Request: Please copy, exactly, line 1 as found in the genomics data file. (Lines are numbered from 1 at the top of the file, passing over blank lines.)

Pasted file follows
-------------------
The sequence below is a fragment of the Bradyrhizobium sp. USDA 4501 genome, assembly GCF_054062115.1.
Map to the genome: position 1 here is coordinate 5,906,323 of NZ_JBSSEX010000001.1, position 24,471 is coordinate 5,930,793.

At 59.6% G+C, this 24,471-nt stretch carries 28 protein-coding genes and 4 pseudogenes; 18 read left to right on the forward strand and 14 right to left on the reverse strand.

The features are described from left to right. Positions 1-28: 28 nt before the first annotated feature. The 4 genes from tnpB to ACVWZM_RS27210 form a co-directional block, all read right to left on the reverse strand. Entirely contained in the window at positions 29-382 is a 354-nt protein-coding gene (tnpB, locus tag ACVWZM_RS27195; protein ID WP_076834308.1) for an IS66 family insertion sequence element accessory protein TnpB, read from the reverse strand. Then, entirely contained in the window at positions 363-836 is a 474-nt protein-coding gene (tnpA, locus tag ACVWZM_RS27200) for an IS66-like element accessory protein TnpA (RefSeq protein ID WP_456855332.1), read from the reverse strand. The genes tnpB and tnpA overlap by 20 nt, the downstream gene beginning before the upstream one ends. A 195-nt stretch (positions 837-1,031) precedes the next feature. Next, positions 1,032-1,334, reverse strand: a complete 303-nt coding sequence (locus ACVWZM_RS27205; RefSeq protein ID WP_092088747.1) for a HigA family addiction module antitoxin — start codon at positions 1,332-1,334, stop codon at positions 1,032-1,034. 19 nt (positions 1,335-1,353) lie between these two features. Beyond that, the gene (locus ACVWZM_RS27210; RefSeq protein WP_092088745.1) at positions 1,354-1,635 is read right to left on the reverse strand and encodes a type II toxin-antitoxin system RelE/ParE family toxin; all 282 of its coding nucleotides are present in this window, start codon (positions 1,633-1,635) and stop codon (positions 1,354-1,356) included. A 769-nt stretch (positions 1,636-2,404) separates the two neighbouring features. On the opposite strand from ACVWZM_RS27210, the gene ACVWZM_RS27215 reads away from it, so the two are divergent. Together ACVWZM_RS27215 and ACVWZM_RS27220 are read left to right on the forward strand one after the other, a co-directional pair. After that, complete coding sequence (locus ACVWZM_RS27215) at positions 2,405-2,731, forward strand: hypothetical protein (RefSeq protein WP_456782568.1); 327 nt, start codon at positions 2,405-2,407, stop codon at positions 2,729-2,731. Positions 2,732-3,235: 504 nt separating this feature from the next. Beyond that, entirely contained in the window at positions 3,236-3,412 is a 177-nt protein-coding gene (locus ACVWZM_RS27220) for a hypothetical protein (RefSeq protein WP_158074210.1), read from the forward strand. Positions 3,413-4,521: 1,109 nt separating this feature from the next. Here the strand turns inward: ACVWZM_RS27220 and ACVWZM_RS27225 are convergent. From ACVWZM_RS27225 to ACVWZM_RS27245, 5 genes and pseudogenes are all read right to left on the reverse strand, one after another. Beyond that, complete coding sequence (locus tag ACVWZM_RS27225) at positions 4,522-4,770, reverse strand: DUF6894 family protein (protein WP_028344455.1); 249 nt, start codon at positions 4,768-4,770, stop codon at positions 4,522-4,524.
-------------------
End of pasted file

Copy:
The sequence below is a fragment of the Bradyrhizobium sp. USDA 4501 genome, assembly GCF_054062115.1.